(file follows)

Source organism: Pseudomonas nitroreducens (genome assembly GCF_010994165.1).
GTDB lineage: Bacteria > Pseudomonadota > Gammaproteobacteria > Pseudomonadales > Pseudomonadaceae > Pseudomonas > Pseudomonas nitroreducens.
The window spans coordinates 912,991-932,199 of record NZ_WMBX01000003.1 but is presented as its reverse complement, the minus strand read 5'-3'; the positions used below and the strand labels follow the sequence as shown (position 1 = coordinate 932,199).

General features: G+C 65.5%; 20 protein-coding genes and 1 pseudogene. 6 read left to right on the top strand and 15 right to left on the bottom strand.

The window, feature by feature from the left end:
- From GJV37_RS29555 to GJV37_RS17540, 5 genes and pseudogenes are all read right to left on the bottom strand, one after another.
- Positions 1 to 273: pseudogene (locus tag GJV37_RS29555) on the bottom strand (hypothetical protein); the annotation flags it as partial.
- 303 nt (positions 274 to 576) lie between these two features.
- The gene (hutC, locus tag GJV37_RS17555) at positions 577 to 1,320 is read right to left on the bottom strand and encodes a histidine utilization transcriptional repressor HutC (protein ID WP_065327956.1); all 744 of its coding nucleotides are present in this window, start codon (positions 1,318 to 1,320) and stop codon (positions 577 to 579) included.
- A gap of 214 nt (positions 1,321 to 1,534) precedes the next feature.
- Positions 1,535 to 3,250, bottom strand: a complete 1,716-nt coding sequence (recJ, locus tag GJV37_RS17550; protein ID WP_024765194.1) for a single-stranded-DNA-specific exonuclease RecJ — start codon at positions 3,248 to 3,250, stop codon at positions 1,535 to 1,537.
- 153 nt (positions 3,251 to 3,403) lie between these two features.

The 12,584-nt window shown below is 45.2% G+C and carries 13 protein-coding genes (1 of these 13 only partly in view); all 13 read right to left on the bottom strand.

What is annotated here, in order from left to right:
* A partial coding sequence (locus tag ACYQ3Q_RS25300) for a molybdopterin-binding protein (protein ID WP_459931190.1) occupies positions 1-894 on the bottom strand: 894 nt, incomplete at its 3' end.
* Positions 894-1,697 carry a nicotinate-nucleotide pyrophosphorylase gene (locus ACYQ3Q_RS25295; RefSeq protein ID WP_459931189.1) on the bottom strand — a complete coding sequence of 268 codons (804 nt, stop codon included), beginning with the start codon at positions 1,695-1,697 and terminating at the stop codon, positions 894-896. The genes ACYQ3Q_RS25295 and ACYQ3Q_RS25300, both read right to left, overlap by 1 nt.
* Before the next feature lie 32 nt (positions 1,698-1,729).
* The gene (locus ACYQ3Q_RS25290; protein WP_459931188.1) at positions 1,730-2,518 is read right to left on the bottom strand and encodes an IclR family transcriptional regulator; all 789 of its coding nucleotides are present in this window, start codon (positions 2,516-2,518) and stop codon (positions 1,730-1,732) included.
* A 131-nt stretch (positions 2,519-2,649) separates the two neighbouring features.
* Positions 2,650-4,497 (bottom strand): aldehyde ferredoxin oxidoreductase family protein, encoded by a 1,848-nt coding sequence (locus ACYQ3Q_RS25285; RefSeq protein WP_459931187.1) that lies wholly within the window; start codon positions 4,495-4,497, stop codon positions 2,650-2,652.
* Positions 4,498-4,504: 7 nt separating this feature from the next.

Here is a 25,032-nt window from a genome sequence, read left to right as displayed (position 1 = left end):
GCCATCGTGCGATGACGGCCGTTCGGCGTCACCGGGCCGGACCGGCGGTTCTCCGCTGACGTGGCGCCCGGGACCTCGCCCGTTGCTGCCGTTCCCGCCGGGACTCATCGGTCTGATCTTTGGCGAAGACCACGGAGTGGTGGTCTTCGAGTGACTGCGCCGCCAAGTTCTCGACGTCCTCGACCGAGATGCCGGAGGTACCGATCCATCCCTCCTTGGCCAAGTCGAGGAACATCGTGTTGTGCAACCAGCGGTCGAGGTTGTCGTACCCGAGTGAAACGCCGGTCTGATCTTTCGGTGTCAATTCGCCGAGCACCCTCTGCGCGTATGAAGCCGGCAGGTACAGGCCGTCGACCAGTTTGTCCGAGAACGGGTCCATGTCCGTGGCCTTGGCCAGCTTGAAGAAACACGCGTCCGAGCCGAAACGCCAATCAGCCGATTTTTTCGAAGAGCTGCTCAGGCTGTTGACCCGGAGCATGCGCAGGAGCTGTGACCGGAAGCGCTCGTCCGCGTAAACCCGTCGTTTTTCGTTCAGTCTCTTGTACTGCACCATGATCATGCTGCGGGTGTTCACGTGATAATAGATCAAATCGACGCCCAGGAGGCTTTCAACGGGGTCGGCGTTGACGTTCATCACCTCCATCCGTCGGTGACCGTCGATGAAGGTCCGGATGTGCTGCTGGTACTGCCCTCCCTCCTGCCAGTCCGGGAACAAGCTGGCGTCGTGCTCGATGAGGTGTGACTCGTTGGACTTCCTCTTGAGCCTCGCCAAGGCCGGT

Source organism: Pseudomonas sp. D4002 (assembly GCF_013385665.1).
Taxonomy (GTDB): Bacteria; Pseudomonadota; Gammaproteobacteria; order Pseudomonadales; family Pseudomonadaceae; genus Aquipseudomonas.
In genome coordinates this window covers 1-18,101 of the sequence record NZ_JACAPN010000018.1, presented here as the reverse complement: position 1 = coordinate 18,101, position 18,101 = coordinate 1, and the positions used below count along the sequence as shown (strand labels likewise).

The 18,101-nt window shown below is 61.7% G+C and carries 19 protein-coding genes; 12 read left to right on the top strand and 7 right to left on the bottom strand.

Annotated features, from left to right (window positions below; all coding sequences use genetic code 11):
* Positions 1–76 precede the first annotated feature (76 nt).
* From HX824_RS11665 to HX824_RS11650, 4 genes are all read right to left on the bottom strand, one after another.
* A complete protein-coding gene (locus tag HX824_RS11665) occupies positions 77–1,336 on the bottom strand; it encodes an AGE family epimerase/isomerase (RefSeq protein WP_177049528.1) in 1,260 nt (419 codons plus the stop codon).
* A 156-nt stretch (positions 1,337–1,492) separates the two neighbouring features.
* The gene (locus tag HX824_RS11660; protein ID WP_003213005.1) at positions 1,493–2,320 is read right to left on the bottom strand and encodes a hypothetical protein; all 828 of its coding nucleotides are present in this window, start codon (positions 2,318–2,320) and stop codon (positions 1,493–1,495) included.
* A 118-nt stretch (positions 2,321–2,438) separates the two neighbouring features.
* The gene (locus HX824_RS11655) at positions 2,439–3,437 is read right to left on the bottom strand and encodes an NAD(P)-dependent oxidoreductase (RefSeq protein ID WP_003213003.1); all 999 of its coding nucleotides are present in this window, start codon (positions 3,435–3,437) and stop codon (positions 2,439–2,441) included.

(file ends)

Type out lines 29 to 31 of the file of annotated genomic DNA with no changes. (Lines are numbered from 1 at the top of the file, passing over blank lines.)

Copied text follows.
* Positions 1–76 precede the first annotated feature (76 nt).
* From HX824_RS11665 to HX824_RS11650, 4 genes are all read right to left on the bottom strand, one after another.
* A complete protein-coding gene (locus tag HX824_RS11665) occupies positions 77–1,336 on the bottom strand; it encodes an AGE family epimerase/isomerase (RefSeq protein WP_177049528.1) in 1,260 nt (419 codons plus the stop codon).